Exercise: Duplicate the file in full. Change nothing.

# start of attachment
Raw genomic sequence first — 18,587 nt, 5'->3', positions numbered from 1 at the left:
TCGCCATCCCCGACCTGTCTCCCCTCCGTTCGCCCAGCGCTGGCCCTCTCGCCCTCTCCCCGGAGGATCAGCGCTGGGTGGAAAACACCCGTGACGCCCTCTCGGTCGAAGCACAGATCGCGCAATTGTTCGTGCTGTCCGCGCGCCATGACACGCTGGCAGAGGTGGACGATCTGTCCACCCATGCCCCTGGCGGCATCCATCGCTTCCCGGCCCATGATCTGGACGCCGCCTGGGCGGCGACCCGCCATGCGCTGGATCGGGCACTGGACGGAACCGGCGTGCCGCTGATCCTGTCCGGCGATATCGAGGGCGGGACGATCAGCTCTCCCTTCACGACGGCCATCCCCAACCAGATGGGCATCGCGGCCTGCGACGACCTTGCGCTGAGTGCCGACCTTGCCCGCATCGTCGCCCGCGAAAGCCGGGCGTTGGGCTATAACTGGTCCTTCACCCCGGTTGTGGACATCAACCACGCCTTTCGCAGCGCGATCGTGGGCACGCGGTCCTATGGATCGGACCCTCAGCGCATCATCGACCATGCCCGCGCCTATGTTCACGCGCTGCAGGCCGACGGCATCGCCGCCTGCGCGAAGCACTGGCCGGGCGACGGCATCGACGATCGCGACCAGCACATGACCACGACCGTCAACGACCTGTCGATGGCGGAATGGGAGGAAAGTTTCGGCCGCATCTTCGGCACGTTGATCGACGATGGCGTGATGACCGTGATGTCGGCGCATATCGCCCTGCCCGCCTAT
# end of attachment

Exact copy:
Raw genomic sequence first — 18,587 nt, 5'->3', positions numbered from 1 at the left:
TCGCCATCCCCGACCTGTCTCCCCTCCGTTCGCCCAGCGCTGGCCCTCTCGCCCTCTCCCCGGAGGATCAGCGCTGGGTGGAAAACACCCGTGACGCCCTCTCGGTCGAAGCACAGATCGCGCAATTGTTCGTGCTGTCCGCGCGCCATGACACGCTGGCAGAGGTGGACGATCTGTCCACCCATGCCCCTGGCGGCATCCATCGCTTCCCGGCCCATGATCTGGACGCCGCCTGGGCGGCGACCCGCCATGCGCTGGATCGGGCACTGGACGGAACCGGCGTGCCGCTGATCCTGTCCGGCGATATCGAGGGCGGGACGATCAGCTCTCCCTTCACGACGGCCATCCCCAACCAGATGGGCATCGCGGCCTGCGACGACCTTGCGCTGAGTGCCGACCTTGCCCGCATCGTCGCCCGCGAAAGCCGGGCGTTGGGCTATAACTGGTCCTTCACCCCGGTTGTGGACATCAACCACGCCTTTCGCAGCGCGATCGTGGGCACGCGGTCCTATGGATCGGACCCTCAGCGCATCATCGACCATGCCCGCGCCTATGTTCACGCGCTGCAGGCCGACGGCATCGCCGCCTGCGCGAAGCACTGGCCGGGCGACGGCATCGACGATCGCGACCAGCACATGACCACGACCGTCAACGACCTGTCGATGGCGGAATGGGAGGAAAGTTTCGGCCGCATCTTCGGCACGTTGATCGACGATGGCGTGATGACCGTGATGTCGGCGCATATCGCCCTGCCCGCCTAT